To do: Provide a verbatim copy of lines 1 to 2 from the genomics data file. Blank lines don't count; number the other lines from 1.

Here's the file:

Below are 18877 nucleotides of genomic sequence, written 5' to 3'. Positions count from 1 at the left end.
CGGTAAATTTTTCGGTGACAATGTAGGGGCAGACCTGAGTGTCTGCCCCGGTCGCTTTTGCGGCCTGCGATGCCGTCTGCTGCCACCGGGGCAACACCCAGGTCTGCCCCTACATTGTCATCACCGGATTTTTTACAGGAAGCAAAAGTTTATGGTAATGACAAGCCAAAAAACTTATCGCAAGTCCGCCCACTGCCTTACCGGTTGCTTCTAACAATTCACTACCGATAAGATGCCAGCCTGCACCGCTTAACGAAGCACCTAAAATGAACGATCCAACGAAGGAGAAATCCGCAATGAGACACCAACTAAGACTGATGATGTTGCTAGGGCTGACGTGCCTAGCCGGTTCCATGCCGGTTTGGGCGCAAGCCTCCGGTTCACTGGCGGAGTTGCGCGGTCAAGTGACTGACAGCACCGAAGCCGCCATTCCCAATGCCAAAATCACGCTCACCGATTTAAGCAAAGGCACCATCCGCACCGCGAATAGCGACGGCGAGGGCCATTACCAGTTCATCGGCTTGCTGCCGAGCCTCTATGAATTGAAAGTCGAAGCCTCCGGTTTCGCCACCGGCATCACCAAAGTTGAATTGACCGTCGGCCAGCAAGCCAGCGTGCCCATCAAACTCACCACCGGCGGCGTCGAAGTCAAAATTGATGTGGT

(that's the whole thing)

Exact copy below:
Below are 18877 nucleotides of genomic sequence, written 5' to 3'. Positions count from 1 at the left end.
CGGTAAATTTTTCGGTGACAATGTAGGGGCAGACCTGAGTGTCTGCCCCGGTCGCTTTTGCGGCCTGCGATGCCGTCTGCTGCCACCGGGGCAACACCCAGGTCTGCCCCTACATTGTCATCACCGGATTTTTTACAGGAAGCAAAAGTTTATGGTAATGACAAGCCAAAAAACTTATCGCAAGTCCGCCCACTGCCTTACCGGTTGCTTCTAACAATTCACTACCGATAAGATGCCAGCCTGCACCGCTTAACGAAGCACCTAAAATGAACGATCCAACGAAGGAGAAATCCGCAATGAGACACCAACTAAGACTGATGATGTTGCTAGGGCTGACGTGCCTAGCCGGTTCCATGCCGGTTTGGGCGCAAGCCTCCGGTTCACTGGCGGAGTTGCGCGGTCAAGTGACTGACAGCACCGAAGCCGCCATTCCCAATGCCAAAATCACGCTCACCGATTTAAGCAAAGGCACCATCCGCACCGCGAATAGCGACGGCGAGGGCCATTACCAGTTCATCGGCTTGCTGCCGAGCCTCTATGAATTGAAAGTCGAAGCCTCCGGTTTCGCCACCGGCATCACCAAAGTTGAATTGACCGTCGGCCAGCAAGCCAGCGTGCCCATCAAACTCACCACCGGCGGCGTCGAAGTCAAAATTGATGTGGT